You can find the language of the resolution HERE; the vote was non-binding and was strictly a moral victory for proponents of a “free internet”. But there’s a problem – the two “sides” fighting over control of the internet both claim to be fighting on behalf of a “free internet”. At the core of the dispute – Brazil, Russia, India and China (BRIC) are all on the side of making modifications to the way the internet is currently regulated.
Currently – the internet is controlled by ICANN – a non-profit private organization based in the U.S. The rules of ICANN are derived from the Department of Commerce; of course – the U.S. did create the internet … so there’s that. ICANN has done a great job governing the rules and laws of the internet; they’re not a controversial organization by any means. BRIC countries are pushing forward for a more U.N. centric internet moving away from ICANN. But the European Union and the U.S. seem to be against that and President Obama has said repeatedly that he would not support it.
As Talking Points Memo points out HERE:
The resolution also has the Parliament repeating a refrain that began in earnest over the summer: that the conference could somehow lead to a “takeover” of the Internet by the U.N. or that the conference could be “hijacked” by those nations that proposed more tight state controls and taxes over the Internet, such as Russia, China, Iran, and some Arabic and Eastern European nations. As the resolution spells out:
“As a consequence of some of the proposals presented, the ITU itself could become the ruling power over aspects of the internet, which could end the present bottom-up, multi-stakeholder model; expresses concern that, if adopted, these proposals may seriously affect the development of, and access to, online services for end users, as well as the digital economy as a whole…
…the ITU reform proposals include the establishment of new profit mechanisms that could seriously threaten the open and competitive nature of the internet, driving up prices, hampering innovation and limiting access; recalls that the internet should remain free and open.”
Concerns that the conference could negatively impact the freedom and openness to the Internet are also at the heart of Google’s new online campaign, “#FreeAndOpen,” launched Tuesday, which asks Web users to sign a petition to “join together to keep the Internet free and open. Make your voice heard.” “>potentially censorship and taxes, over the Internet.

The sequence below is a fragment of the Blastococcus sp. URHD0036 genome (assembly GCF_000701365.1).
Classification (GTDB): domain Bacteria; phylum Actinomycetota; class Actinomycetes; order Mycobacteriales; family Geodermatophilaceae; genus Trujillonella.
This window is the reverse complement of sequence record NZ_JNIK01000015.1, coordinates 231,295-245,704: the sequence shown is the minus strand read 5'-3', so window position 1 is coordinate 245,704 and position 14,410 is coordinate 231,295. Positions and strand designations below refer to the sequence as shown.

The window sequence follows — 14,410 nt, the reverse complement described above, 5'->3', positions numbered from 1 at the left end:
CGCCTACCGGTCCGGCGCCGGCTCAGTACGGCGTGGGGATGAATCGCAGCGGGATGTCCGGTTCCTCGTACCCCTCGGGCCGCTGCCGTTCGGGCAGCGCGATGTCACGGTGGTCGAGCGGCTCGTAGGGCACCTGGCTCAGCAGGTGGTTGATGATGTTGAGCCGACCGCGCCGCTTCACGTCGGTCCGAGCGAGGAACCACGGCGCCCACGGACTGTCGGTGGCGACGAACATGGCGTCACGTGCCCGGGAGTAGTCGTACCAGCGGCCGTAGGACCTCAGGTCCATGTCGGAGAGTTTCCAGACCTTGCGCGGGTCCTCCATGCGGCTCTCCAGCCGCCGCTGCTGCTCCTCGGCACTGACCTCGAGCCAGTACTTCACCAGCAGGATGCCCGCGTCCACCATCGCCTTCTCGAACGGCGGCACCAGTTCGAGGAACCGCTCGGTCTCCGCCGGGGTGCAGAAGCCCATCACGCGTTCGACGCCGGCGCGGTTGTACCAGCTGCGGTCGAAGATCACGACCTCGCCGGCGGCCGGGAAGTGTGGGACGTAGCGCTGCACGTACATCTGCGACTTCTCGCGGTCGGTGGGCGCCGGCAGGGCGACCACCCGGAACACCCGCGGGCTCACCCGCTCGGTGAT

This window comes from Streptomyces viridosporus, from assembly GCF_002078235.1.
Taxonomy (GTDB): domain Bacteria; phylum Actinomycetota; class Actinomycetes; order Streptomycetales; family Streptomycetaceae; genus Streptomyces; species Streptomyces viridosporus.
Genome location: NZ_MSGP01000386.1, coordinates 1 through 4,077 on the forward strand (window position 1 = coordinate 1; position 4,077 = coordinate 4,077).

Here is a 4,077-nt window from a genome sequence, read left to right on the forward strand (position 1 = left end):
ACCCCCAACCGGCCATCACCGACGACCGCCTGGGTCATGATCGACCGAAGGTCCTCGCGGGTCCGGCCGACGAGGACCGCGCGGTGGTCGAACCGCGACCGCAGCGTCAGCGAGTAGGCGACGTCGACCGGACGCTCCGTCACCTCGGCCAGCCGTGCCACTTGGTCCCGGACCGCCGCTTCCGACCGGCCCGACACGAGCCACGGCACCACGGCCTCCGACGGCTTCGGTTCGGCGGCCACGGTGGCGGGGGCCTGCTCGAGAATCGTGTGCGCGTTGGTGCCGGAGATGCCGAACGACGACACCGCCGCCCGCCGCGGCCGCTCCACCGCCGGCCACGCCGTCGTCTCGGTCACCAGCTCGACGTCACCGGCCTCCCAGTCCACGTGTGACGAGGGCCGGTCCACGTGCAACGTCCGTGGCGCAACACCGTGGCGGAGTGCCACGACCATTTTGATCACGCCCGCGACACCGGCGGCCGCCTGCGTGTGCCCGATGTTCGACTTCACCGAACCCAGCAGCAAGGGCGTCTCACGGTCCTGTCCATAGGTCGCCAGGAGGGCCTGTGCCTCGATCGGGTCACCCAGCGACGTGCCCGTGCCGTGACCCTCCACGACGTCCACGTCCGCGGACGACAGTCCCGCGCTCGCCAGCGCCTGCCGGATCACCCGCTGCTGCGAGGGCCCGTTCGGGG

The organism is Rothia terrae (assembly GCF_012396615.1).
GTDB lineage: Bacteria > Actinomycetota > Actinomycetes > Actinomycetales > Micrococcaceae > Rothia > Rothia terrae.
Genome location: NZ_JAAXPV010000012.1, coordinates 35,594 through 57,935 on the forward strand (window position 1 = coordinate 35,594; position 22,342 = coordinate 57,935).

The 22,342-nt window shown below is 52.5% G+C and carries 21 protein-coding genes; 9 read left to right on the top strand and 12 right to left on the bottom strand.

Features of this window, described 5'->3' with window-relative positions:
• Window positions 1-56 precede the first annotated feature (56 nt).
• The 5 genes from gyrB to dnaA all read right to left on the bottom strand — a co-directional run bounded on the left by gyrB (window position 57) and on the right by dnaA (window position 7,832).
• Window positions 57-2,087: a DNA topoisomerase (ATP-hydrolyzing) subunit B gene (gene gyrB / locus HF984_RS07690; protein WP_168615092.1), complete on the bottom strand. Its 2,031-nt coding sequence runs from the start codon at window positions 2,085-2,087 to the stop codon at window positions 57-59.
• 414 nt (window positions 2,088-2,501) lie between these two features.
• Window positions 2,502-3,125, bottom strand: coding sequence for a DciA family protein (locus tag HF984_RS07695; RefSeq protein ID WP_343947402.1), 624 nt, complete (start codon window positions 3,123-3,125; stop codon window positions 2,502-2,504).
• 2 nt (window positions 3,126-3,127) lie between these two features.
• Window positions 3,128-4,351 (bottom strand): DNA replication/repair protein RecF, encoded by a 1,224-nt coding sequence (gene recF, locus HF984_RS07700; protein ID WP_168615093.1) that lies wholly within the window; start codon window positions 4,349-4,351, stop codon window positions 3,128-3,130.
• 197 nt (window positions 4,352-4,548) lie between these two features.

And while there is a battle and friction between the old Western alliances and the BRIC countries … the NY Times says it’s not really some nefarious fight to control the internet but that it’s mostly about money. Eric Pfanner at the NY Times writes HERE:
What is really at stake, some analysts say, is money.
Robert M. McDowell, a member of the Federal Communications Commission, told a U.S. House committee last month that he was aware of treaty proposals that could enable foreign telecommunications companies to levy fees on Google, Facebook, Netflix and other U.S. Internet companies that are heavy users of bandwidth. This would be “devastating to global economic activity,” he said.
The European Telecommunications Network Operators’ Association, a lobbying group based in Brussels, has called for the treaty to permit the management of telecommunications traffic. Internet companies generally oppose this idea, calling instead for “network neutrality” — the idea that all traffic, from simple voice calls to bandwidth-heavy video, should be given equal priority.
The treaty “should acknowledge the challenges of the new Internet economy and the principles that fair compensation is received for carried traffic and operators’ revenues should not be disconnected from the investment needs caused by rapid Internet traffic growth,” the operators’ association said in a submission to the I.T.U.
Thus the real conflict is not over governance of the Internet, some analysts say, but over the division of the spoils, with international telecommunications operators trying to use the I.T.U. to extract revenue from American Internet companies.
Meanwhile the sometimes propagandist Russia Today tries to spin Russia’s position as being more pro-freedom HERE:
Russia backed by China and India is pushing through a takeover of the internet by a UN supranational agency to make the web truly universal. The aim of the plan is to standardize the behavior of countries concerning information and cyberspace.
Leading emerging economies supported by other United Nations members initiated the discussion around handing over internet regulation to a UN agency. At present it is controlled by private shareholders.
I don’t think there is any question that countries like China and Russia would love to be able to turn off the internet with an on/off switch as both countries are highly centralized top-down governments that struggle with free speech. On the other hand – the American government has on multiple occasions searched for the means to have political support to stage their own coup d’etat of the internet.
In 2011 – the House Judiciary committee actually passed a bill called “The Protecting Children from Internet Pornographers Act of 2011″ that would have eliminated privacy on the internet forever (source). It was named that intentionally to force through the bill. Thankfully – that bill didn’t pass but there were many other attempts: SOPA, CISPA etc. The only thing that will stop a government takeoever of the internet are truly educated citizens; the challenge of course is knowing the truth. The next attempt to cede control of the internet to the government will come in the form of claiming to want to protect it … but so will the next attempt to actually protect it.
So pay attention.
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